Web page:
VALUE LINE HASN’T BEEN THIS BEARISH SINCE 2000

Value Line, the well known stock picking digest, has turned more bearish on U.S. equities than at any point in the last 10 years.  The company is telling subscribers to pare back equity exposure to just 60%-70%.  That’s a low figure for most Wall Street research firms.  MarketWatch reports:

“according to one top-performing newsletter, there’s been too much of a good thing in the stock market since this rally began last March.The newsletter is the Value Line Investment Survey, which is in a tie for first place for risk-adjusted performance over the three decades the Hulbert Financial Digest has been monitoring the investment newsletter industry.

In its Aug. 21 issue, which was emailed to subscribers early Monday, Value Line reduced its recommended equity allocation to the range of 60% to 70%.

This reflects a cautious to outright bearish posture on Value Line’s part, since the firm has never lowered its recommended allocation to below 50%. The last time it was lower than it is now was October 2000.?

Value Line’s rationale for lowering its recommended equity allocation was not that the economic and financial news is about to take a big turn for the worse, however. Instead, the firm’s concern is that the stock market has rallied so far, so fast, that it has gotten too far ahead of itself.

“The equity market’s relatively high level assumes a lot of things going right within the economy,” Value Line wrote in its issue received Monday morning. “If some of these things go wrong, the reaction could be swift and severe.”

That was written before Monday’s stock market rout, of course. But the market’s sell-off would appear to be a good illustration of the phenomenon: The major reason given for the sell-off was not bad economic news but the mere fact that overseas stocks markets fell.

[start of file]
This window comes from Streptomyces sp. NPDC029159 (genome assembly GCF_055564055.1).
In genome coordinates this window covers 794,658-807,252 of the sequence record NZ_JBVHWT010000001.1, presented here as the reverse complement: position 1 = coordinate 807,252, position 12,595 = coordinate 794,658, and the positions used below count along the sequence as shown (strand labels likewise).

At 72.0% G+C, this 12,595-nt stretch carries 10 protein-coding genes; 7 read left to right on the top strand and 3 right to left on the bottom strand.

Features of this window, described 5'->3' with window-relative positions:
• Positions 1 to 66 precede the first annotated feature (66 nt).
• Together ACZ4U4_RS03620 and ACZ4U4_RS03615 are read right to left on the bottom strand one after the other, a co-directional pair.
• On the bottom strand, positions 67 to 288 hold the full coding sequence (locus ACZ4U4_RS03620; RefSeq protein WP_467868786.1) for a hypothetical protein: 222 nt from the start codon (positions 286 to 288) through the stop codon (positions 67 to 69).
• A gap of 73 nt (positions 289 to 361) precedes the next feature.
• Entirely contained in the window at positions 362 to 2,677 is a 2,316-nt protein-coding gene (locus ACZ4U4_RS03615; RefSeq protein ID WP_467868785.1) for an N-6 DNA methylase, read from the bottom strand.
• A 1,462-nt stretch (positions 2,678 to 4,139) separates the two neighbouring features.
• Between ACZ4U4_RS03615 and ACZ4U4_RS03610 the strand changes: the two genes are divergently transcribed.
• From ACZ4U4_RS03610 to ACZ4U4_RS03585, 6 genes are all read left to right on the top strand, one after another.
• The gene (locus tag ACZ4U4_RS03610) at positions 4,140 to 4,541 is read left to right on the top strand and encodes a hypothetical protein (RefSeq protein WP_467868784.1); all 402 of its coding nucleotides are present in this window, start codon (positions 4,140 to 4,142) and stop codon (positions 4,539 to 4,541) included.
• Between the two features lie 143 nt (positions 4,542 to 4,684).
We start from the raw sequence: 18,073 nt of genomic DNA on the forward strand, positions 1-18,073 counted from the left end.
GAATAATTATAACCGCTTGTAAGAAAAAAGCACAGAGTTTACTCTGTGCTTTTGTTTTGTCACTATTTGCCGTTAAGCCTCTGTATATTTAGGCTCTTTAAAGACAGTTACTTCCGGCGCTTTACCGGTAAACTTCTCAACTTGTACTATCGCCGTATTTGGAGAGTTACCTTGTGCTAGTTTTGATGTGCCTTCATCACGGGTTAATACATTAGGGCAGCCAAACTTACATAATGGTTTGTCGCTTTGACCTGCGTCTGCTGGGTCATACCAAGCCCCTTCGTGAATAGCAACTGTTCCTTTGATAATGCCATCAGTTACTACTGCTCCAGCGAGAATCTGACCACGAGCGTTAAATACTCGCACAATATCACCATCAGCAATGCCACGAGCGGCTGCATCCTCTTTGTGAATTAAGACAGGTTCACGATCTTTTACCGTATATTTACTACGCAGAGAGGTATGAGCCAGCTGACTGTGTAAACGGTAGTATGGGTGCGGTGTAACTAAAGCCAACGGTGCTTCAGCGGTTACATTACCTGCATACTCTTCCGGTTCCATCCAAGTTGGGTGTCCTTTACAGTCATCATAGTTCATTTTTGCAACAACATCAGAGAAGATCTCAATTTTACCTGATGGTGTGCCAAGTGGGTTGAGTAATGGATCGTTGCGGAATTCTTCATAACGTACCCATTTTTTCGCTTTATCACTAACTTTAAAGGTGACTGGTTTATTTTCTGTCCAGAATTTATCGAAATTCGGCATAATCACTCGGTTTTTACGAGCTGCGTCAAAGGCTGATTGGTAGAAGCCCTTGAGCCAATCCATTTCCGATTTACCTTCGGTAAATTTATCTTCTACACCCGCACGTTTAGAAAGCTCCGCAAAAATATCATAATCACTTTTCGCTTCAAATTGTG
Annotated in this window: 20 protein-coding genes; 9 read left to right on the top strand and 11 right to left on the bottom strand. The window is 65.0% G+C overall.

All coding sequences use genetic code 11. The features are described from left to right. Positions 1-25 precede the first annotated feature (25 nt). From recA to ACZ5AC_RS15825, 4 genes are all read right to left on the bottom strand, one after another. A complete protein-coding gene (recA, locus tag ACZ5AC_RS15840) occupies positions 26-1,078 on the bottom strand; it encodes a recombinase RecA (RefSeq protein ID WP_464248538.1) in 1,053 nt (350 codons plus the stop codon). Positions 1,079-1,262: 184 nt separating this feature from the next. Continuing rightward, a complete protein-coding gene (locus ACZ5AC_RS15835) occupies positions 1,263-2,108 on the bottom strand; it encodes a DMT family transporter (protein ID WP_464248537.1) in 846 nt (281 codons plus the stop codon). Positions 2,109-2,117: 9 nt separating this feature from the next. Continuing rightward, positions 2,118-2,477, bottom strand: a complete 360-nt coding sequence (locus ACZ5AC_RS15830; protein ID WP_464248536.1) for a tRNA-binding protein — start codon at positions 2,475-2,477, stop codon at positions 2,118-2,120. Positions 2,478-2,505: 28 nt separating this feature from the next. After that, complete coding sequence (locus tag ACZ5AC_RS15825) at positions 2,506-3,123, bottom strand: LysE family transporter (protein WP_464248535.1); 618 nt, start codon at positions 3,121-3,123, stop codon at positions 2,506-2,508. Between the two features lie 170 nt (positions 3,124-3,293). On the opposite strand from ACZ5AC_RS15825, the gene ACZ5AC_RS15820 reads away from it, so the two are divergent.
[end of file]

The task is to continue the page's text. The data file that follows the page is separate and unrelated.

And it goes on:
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Cullen Roche

Mr. Roche is the Founder of Orcam Financial Group, LLC. Orcam is a financial services firm offering research, private advisory, institutional consulting and educational services.

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  • Nick

    When the stock market doesn’t need much reason to rally a lot. Then it won’t need much reason to plunge a lot either.

    All it would take is worse than expected company earning either at the end of this quarter or the next. Analysts have been raising their earnings expectations. And the stock market has already priced in a huge recovery in earnings of companies.

    It looks like consumers aren’t buying much during the current back-to-school sales.
    http://www.miamiherald.com/news/broward/pembroke-pines/story/1195697.html

    And if consumers stay home for Christmas too. Then the stock market will probably turn out to be a stingy Grinch rather than a generous Santa Claus.

  • E

    the general consensus/feel from EVERYONE i talk to is that things are bad, the economy, confidence, the future….

    BUT, for those who are employed, are looking up, business is improving (as measured on the “how busy factor”), sales arent falling (but at 20-30% below last years, and profits are rising (dead weight wacked, no raises, no bonuses, etc)

    so, it comes down to the haves and have nots

    those with jobs, those in the upper 5%, are more or less spending as usual, but the fattening middle class is taking the gas pipe

    how long can this continue?